By Mariam Naa Dedei Aryeetey
The Bond investors are no longer interested in lending any further to Ghana as the era of cheap money draws to an end. Within the last 10 days, there has been a 10% slump in the country’s dollar bonds, moving deeper into distressed territory.
Investors deduce that, re-financing debt in the Eurobond market won’t be an option as central banks prepare to increase interest rates after a prolonged period of monetary easing.
Spreads on Ghana’s dollar sovereign debt rose to an average 1,105 basis points on Wednesday, from 683 basis points in September. According to the Bloomberg index, $27 billion external debt was the worst start to the year for emerging markets, expanding losses by 14% last year’s.
Investors are questioning whether the region’s second-largest economy will be able to sustain its current debts levels considering that it is currently closed out of the international bond market. According to data compiled by Bloomberg, Ghana’s national debt of 4,444 rose from 31.4% eight years ago to 81.5% of gross domestic product at the end of last year.
Investment Director at London-based Aberdeen Standard Investments, Kevin Daly said, “The market has woken up to the fact that this is a country with a lot of outstanding bonds. Last year, a lot of people came in overweight positions and a lot of them have started to throw in the towel.”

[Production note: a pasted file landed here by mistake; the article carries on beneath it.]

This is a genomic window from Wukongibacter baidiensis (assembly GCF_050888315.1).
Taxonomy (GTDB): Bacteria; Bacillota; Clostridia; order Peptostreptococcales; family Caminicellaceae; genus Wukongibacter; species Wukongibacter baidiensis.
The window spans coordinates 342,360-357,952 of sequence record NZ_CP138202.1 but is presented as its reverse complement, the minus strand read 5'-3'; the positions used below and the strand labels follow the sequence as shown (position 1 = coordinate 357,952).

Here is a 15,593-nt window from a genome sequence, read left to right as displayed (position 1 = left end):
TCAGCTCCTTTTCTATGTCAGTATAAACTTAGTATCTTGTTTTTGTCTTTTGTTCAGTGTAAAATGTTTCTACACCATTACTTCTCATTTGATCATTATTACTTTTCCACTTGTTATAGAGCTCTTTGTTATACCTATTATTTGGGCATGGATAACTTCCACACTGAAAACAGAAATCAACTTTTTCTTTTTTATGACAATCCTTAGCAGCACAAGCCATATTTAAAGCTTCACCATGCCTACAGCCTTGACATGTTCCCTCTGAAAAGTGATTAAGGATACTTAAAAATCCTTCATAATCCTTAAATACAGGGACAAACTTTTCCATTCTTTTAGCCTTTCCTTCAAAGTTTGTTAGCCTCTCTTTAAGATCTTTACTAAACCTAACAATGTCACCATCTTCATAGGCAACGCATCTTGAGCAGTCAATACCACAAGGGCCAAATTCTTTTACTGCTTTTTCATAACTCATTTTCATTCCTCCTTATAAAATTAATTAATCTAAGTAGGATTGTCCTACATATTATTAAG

Ghana’s $750 million bonds which mature in March 2027 fell 10 cents this month to 79.4 cents against the dollar on Thursday, with yields closing at 14%. According to the Bloomberg Treasury Index, 13 of the 14 Ghanaian dollar bonds are trading at an additional premium of at least 1,000 basis points, lending further credence to the country’s weak sovereign credibility.
Portfolio Manager at the London-based Amundi said, ‘I don’t expect them to default in 2022, as they have enough foreign-exchange reserves, but it’s a problem in the medium to longer term, as Ghana has lost access to the Eurobond market for rolling over debt.
They have too much debt for the size of the economy and investors have lost conviction in the government’s willingness to consolidate spending and take necessary steps.”
After the government failed to pass the infamous E-levy tax through parliament in November, investors now question whether it has the political capital to pass bills aimed at limited spending or mobilizing domestic revenue through further taxes.
By opposing the tax reform and plans to remove subsidies on imports of pharmaceutical and automobiles, the government is expected to have difficulty in meeting the fiscal deficit target of 7.4% this year from 12.1% last year.
Carlos de Souza, who oversees the 3.8 billion loan at Vontobel Asset Management said, ‘At this point, we are not motivated to tackle issues in Ghana, perhaps until the government integrates its finances more meaningfully. A U.S dollar bond fund for developing countries is located in Zurich’’.